New Year’s Eve hazards and help

This information is intended as a general guide only.

New Year’s Eve is just around the corner! With it comes, celebrations and an array of memories to be made. For your pet, however, New Year’s Eve brings much scarier hazards such as fireworks, unfamiliar sounds, and large amounts of people. Help us help the furry friends we love by following these simple steps below to put your pet at ease over this stressful period.

Identification

During this scary time, your animal may exhibit a range of stress signals. These include but are not limited to pacing, panting, trembling, hiding, staying close to their owner, excessive salivation, destructiveness, excessive vocalisation, self-inflicted trauma, and inappropriate urination and defecation – If these signs go unnoticed and the animal is not cared for appropriately, the animal may attempt to escape the noise, even if it means jumping a fence or running through a glass door! To ensure your animal finds their way home you need to make sure they are microchipped (Keep these details up to date­!). You can call your local council or visit the Pet Registry website to see if your pet’s details are up to date or to make the necessary changes. A collar and ID tag is also a good idea.

My safe place

Reducing your animal’s stress levels by helping them feel safe. This can be accomplished by giving your animal a safe environment:

  • Provide your animal with a quiet safe zone, like a kennel or room inside the house
  • Stay close to them to make sure they’re coping.
  • Give your animal an array of distractions (toys, kongs, and other interactive games)
  • Provide your animal with a soft comfortable bed
  • Offer your dog some tasty treats to help them feel better; it is okay if they do not choose to eat.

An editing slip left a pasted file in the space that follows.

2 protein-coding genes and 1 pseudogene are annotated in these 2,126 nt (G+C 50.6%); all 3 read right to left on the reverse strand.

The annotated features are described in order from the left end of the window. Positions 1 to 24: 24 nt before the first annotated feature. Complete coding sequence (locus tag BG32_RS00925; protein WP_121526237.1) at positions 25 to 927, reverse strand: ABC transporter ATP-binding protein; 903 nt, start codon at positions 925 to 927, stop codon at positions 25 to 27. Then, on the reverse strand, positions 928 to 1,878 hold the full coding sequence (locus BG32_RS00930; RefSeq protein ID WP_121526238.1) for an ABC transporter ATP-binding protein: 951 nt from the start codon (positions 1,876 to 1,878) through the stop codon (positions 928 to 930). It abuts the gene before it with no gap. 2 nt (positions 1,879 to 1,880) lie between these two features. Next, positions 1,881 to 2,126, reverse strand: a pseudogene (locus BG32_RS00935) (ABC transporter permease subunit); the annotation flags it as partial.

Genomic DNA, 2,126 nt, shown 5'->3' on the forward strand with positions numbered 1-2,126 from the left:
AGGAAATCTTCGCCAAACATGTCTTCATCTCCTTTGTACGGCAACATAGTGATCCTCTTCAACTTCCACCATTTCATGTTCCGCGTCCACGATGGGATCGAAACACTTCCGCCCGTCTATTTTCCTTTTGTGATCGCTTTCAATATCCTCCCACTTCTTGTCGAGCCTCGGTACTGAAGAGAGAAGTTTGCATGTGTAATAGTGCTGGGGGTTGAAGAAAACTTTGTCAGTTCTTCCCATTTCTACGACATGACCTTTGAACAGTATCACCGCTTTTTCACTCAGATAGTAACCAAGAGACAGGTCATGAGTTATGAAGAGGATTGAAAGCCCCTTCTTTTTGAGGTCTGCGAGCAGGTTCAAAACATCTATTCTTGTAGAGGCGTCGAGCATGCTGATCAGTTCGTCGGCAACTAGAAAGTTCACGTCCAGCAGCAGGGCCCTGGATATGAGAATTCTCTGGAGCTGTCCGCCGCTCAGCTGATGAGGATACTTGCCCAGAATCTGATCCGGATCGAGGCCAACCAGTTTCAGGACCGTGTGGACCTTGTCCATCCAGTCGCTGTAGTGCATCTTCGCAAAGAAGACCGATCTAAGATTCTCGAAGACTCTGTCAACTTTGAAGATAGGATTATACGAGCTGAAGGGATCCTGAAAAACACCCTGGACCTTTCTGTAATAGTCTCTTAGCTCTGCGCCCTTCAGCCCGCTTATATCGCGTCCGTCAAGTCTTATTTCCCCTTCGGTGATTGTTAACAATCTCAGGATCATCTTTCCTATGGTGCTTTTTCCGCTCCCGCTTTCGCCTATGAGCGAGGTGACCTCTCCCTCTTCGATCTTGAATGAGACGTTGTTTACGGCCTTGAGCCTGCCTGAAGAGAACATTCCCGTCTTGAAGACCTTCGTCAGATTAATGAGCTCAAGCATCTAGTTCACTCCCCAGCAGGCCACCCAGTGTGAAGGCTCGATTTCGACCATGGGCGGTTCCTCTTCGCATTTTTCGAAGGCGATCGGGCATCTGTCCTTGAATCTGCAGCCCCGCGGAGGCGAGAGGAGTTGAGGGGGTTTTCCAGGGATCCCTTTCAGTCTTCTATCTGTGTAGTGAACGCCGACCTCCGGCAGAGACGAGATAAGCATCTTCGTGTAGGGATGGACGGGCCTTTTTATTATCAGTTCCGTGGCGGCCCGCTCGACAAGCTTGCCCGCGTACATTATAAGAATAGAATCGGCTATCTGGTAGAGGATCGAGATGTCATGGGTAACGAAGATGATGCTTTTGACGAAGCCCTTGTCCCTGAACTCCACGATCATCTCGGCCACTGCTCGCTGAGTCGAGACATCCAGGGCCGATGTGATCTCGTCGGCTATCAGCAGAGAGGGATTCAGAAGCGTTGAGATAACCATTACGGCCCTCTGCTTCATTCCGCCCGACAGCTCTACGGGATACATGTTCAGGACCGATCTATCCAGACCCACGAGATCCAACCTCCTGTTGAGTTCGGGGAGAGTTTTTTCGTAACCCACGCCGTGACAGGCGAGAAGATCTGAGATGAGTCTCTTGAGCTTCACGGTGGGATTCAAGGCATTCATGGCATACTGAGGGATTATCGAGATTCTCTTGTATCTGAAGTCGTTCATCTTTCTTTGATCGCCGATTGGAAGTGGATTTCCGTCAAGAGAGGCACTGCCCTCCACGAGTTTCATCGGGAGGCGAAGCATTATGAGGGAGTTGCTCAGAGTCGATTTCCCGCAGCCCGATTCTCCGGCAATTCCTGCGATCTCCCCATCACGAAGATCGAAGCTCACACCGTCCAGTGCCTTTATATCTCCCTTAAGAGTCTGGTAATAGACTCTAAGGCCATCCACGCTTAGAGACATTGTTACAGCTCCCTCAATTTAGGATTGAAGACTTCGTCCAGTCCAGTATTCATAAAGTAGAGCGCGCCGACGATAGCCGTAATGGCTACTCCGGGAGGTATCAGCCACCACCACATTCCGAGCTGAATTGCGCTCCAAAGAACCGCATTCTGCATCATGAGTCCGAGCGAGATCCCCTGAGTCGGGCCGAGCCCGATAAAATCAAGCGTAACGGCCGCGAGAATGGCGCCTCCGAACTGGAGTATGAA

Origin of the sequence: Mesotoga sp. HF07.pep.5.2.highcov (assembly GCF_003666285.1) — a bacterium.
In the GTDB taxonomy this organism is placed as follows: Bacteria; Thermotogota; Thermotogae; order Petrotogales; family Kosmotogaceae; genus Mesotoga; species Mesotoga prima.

Do not tie up your animal as this can be dangerous and can cause injury to your animal and always check your yard to ensure there are no hazards that may injure your animals – these include large sticks, uneven rocks, or hole that could harm your pet if they begin to panic.

Items and decorations

On a night like New Year’s Eve, there are many popular items and decorations that we use to ensure we have the best night possible. Unfortunately, our furry friends tend to think differently.

While we stop and think of how amazing party poppers look in the night sky, our animals are trying to decide what loud shocking noise has just made their ears feel perforated.

While we stop and think of how happy the sounds of clinking champagne glasses on repeat sounds, our animals are wondering what this high pitched frequency is happening all too often.

While we stop to gaze upon the beautiful fireworks to ring in 2019, our animal’s ears are ringing of pure terror of noise so frightening they wish they could just run away and disappear.

Help your animals by ensuring they don’t have to experience party poppers, clinking champagne glasses, fireworks and other scary sounds and situations by instead being in a quiet room surrounded by all the things they love, with a choice of favourite toys and tasty treats, to hear calming music instead of fireworks and try not to overwhelm your animal with too many new items, experiences and people.

What to do if you find a stray or have lost a pet

If you find a stray dog or cat it will need to be taken to your local council pound. All dogs and cats will be scanned for microchips on arrival at the pound and if the pet owners’ details are current, they will be quickly reunited with their lost pet.

If your pet goes missing please do the below;

  • Look all around your property – including new places where your pet may hide for example, behind furniture, garden bushes, lofts, garages or fireplaces.
  • Search your local streets and speak to neighbours in case they have seen or heard anything.
  • Call your local vets, pound, council and Animal Welfare League Shelter
  • Do a letterbox drop to inform people of your missing animal.

Ensure your pet is microchipped and that all details are up to date with your local council. You can call your local council or visit the Pet Registry website to see if your pet’s details are up to date or to make the necessary changed.

Fit your animal with a collar and ID tag that includes your current details.

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